If Senate Bill 3 were to pass tomorrow, Pennsylvania would be the 24th state to legalize medical marijuana. Part of the debate over legalization, of course, has turned on the nature of the substance and the difference between it and recreational marijuana. In particular, advocates object to the Drug Enforcement Administration’s classification of cannabis as a Schedule 1 drug — a drug without a currently accepted medical use, lacking research to support medically supervised use and having a “high potential for abuse” — right alongside heroin, LSD and Ecstasy.
For lawmakers, the question has been how to regulate this drug that the DEA says has no medical use but that practitioners say can really help patients with certain conditions. Pharmacists can dispense more “dangerous” drugs — according to both state and federal regulations– that do have an accepted medical use, including oxycodone and morphine. Should medical marijuana be added to the pharmacist’s shelves?
The State Board of Pharmacy is responsible for a number of things, including licensing pharmacists and pharmacies. Like the Board of Medicine, the Pharmacy Board is charged with developing and maintaining practice standards and licensure requirements as well as imposing sanctions against pharmacists and pharmacies that violate state law. There are other duties, but we want to focus on these right now.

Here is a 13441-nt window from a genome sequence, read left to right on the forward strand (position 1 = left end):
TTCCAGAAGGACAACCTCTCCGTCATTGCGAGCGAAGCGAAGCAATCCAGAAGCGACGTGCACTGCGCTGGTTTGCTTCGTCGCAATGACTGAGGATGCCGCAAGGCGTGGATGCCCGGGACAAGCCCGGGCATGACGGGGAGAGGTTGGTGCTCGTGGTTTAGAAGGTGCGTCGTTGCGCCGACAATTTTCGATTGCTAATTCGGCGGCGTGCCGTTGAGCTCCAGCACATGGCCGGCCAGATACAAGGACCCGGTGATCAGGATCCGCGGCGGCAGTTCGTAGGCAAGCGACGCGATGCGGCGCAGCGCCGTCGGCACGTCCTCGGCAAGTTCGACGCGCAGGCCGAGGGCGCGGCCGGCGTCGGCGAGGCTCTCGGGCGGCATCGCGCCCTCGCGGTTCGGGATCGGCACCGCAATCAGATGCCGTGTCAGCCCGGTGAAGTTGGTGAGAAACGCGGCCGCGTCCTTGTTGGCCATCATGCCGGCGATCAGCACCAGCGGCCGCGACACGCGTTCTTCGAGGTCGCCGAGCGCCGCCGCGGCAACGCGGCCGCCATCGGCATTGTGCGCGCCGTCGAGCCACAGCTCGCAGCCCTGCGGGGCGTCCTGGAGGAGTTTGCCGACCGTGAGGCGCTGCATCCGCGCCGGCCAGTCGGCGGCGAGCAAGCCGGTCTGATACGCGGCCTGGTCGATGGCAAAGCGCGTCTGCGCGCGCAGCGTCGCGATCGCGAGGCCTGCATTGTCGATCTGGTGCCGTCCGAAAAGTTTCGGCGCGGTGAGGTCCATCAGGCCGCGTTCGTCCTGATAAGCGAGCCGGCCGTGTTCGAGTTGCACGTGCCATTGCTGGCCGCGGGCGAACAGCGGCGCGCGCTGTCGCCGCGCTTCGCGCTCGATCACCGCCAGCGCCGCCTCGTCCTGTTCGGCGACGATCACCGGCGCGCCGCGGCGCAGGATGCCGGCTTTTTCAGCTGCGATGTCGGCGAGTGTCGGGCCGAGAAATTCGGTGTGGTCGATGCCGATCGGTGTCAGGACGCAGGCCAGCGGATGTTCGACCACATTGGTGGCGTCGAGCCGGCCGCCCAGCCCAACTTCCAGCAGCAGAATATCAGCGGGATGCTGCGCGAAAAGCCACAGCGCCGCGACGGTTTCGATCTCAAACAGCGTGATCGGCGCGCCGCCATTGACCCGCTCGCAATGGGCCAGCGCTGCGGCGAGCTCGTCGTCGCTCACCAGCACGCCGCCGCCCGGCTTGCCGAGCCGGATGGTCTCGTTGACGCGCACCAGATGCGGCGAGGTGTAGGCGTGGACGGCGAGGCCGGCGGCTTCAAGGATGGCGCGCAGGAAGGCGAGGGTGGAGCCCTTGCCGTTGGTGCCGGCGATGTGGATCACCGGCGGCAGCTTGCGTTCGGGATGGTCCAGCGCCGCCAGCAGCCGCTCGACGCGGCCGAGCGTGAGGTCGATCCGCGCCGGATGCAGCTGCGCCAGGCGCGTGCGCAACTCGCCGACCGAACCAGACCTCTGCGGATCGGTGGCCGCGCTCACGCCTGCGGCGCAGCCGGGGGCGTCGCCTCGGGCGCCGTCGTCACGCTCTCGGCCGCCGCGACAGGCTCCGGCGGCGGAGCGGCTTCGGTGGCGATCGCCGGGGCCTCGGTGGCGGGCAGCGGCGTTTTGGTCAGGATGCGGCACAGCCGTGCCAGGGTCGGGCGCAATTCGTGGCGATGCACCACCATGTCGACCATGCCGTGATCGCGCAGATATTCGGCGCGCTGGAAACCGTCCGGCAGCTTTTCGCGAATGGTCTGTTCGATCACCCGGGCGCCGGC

The board will not be responsible for the licensure of producers, processors or dispensers of medical marijuana. SB3 would create a Board of Medical Cannabis Licensing under the direction of the Department of State, with the medical, dental and other professional boards. Members of the medical profession, including registered nurses and one licensed pharmacist, are among the board’s members.
This board has broader responsibilities than the Pharmacy Board. This board licenses and oversees the activities of more than just dispensers: It is also responsible for medical cannabis growers and processors as well.
In fact, SB 3 would require the board to lay the foundation for the entire medical marijuana regulatory program. It would be starting from scratch, while other boards build on work that, in some cases, was initiated a century or more ago. Perhaps the sheer volume of tasks assigned to the board accounts for the reluctance of the bill’s authors to put this all on an existing board’s plate.
Regardless of the reasoning behind the bill, if SB 3 passes, there will be a new board for medical professionals to keep track of.
Source: General Assembly of the Commonwealth of Pennsylvania, ” Medical Cannabis Act – Senate Appropriations Committee Fiscal Note,” prepared May 5, 2015